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typedef const char* Argv[3+ 8];

My guess at this point is the [3+8] is creating an anonymous array of type Argv (which is of type const char*). If I'm right, the anonymous array part is basically meaningless.

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Correct. It's the same as typedef const char * Argv[]; or even more succinctly, typedef const char ** Argv;. –  David Hammen Sep 7 '12 at 22:17
@DavidHammen, I wouldn't say const char ** is a perfect substitue: liveworkspace.org/code/52a9cbdcc95968a9b2bf18e9488378f5 –  chris Sep 7 '12 at 22:22
@DavidHammen - correct if it's used in a context where it decays. There are contexts where it doesn't. sizeof(Argv), for example. –  Pete Becker Sep 7 '12 at 22:22
@OP, It's readable via the spiral rule. Argv is an array of (3+8) pointers to const char (const can be either to left or right of char here), bundled as a typedef. –  chris Sep 7 '12 at 22:25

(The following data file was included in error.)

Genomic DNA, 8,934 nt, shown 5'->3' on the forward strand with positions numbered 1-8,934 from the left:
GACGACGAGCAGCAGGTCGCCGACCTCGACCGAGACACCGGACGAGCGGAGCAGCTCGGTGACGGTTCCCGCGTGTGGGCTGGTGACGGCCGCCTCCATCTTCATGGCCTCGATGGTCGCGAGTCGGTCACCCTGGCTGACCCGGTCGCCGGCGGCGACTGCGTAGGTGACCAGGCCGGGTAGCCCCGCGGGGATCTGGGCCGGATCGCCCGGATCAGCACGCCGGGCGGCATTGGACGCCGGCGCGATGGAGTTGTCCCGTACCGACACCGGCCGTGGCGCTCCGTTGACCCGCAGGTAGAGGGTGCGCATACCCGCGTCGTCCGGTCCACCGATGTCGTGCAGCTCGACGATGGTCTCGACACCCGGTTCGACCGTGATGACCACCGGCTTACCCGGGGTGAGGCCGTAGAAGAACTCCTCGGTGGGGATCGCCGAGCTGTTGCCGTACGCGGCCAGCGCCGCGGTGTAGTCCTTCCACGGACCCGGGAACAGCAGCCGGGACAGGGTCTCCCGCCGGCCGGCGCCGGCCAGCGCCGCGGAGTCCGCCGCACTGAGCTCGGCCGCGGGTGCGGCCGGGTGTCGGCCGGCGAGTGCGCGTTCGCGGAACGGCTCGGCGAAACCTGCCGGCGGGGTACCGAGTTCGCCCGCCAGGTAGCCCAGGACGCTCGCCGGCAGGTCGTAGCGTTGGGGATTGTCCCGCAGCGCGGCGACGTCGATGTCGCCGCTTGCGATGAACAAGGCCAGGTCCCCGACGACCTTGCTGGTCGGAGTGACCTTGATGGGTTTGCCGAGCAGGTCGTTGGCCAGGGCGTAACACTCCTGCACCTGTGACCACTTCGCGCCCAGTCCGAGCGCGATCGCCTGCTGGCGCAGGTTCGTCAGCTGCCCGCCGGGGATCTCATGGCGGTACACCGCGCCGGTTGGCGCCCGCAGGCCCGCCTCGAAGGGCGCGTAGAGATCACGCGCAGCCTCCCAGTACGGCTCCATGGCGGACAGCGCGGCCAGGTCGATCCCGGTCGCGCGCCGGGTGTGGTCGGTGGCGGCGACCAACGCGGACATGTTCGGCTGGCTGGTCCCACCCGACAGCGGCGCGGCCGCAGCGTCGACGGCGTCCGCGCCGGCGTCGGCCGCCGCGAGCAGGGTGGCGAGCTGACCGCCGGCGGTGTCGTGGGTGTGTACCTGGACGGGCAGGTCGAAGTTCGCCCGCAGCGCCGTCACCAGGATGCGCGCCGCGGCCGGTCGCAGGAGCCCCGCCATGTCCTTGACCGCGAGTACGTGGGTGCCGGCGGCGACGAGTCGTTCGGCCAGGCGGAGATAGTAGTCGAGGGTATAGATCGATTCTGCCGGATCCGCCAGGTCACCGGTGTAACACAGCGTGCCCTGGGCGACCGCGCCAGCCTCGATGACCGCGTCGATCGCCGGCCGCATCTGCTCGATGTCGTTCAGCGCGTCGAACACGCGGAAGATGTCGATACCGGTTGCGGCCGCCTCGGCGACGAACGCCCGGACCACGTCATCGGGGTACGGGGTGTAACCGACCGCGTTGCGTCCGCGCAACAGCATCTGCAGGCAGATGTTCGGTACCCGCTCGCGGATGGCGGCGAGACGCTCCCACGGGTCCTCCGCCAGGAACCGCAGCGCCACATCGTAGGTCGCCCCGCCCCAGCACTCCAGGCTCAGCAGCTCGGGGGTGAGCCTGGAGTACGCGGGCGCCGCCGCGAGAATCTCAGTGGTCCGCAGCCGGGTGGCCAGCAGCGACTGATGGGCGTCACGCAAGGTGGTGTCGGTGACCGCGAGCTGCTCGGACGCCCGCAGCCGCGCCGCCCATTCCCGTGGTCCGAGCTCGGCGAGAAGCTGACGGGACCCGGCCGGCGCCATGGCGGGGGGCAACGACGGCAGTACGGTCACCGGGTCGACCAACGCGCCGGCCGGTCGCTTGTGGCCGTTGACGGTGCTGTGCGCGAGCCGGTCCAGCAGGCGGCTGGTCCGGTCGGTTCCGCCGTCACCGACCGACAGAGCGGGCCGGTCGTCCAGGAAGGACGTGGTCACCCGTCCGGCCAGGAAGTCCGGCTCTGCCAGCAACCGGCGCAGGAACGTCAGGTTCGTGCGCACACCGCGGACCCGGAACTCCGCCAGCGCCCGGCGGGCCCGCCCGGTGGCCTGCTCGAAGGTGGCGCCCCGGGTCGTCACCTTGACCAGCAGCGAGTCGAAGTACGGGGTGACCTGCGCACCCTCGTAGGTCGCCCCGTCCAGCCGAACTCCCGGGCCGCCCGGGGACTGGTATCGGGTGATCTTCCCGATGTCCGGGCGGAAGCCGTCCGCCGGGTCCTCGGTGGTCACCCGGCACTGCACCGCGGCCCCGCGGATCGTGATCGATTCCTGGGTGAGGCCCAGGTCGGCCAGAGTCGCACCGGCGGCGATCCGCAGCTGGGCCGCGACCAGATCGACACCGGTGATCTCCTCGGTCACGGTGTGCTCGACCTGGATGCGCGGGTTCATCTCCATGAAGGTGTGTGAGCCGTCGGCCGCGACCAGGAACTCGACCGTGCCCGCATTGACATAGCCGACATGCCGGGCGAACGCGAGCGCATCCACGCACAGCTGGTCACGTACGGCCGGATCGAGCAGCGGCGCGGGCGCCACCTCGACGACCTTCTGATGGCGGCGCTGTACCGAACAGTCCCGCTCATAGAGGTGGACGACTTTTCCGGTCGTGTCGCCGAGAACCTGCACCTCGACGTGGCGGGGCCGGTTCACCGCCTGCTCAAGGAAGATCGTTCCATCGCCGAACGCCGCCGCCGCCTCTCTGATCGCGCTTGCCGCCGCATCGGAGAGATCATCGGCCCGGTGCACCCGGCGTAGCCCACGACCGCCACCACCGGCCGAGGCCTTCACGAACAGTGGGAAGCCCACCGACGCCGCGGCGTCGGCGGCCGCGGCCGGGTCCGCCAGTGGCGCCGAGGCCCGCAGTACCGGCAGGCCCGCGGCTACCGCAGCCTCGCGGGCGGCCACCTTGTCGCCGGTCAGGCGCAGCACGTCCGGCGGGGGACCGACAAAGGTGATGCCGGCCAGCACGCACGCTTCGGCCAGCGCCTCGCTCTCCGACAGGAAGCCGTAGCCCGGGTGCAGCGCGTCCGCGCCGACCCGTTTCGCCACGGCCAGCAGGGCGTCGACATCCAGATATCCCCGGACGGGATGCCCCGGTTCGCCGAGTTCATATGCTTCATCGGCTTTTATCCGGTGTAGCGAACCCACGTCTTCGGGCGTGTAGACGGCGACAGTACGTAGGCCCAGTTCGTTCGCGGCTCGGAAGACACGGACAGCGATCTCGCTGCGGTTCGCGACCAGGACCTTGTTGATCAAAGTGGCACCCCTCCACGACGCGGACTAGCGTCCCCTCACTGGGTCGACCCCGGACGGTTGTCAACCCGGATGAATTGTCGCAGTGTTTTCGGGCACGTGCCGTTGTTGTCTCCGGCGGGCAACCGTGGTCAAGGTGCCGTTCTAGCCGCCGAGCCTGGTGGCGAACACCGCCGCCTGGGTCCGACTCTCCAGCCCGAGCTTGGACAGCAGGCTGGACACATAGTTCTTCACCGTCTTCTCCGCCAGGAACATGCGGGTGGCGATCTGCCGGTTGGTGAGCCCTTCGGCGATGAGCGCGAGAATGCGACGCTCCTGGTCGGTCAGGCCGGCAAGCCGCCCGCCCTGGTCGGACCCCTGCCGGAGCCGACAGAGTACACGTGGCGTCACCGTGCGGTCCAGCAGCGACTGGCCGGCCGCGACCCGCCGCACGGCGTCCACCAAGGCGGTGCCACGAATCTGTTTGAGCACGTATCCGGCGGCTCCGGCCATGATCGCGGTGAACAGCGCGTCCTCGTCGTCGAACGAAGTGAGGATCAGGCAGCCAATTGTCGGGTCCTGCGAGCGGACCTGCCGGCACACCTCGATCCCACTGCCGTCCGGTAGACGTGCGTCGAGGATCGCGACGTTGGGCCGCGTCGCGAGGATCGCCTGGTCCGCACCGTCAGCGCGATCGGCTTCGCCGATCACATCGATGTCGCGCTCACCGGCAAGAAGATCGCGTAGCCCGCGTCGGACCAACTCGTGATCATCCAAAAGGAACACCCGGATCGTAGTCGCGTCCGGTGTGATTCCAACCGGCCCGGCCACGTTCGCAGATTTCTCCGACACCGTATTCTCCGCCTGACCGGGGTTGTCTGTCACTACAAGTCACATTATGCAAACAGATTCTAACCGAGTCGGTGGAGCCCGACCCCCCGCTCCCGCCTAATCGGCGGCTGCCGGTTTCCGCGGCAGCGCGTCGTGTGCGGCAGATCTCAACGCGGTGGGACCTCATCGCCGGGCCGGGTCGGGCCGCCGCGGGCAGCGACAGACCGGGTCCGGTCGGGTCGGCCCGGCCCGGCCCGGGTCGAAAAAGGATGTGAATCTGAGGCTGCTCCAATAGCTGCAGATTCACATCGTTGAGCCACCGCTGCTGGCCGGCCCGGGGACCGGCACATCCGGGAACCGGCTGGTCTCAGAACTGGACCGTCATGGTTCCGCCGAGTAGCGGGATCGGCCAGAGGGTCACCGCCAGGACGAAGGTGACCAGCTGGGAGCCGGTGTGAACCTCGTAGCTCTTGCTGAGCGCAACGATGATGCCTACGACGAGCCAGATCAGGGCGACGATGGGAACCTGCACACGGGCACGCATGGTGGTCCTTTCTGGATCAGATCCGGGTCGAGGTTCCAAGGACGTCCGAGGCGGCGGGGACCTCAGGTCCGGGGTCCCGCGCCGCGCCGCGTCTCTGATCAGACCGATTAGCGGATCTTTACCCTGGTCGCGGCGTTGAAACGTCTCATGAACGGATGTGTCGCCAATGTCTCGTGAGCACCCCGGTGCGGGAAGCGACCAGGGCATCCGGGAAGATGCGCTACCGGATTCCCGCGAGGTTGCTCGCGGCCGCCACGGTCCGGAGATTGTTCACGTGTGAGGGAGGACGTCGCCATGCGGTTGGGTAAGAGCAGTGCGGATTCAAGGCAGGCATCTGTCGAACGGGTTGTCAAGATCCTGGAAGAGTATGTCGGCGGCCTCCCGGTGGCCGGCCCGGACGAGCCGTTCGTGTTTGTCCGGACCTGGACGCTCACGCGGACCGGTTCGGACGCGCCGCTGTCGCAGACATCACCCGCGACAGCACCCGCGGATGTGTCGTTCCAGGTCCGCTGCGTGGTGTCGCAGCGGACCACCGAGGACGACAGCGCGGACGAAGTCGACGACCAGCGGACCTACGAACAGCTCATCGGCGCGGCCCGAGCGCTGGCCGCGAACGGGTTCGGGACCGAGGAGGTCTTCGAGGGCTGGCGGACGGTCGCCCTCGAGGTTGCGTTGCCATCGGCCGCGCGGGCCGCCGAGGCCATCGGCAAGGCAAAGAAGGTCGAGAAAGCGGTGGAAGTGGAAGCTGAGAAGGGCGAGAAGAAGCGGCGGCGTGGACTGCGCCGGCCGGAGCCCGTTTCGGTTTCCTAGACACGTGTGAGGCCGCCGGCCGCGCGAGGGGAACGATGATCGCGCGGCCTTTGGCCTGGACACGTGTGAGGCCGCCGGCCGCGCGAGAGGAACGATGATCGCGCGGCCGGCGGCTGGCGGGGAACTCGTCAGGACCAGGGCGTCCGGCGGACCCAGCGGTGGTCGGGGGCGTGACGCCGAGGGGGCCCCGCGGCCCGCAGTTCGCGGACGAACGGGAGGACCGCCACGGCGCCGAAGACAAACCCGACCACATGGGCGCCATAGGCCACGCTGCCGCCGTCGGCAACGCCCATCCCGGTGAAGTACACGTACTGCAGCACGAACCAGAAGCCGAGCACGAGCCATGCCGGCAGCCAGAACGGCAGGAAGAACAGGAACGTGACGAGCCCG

Another approach is to think of it as a declaration: const char *Argv[3+8]; would define Argv as an array of 11 pointers to const char *. So the typedef defines it as a synonym for that type. –  Pete Becker Sep 7 '12 at 22:32

2 Answers 2

up vote 7 down vote accepted

It defines Argv as a synonym for "array of 11 const char*".

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Array of 8? Why not 3+8=11? –  jfritz42 Sep 7 '12 at 22:20
@jfritz42 - because my arithmetic is broken. Thanks. I'll fix it. –  Pete Becker Sep 7 '12 at 22:21

same as

const char* somevar[11];

or IOW

Argv somevar;
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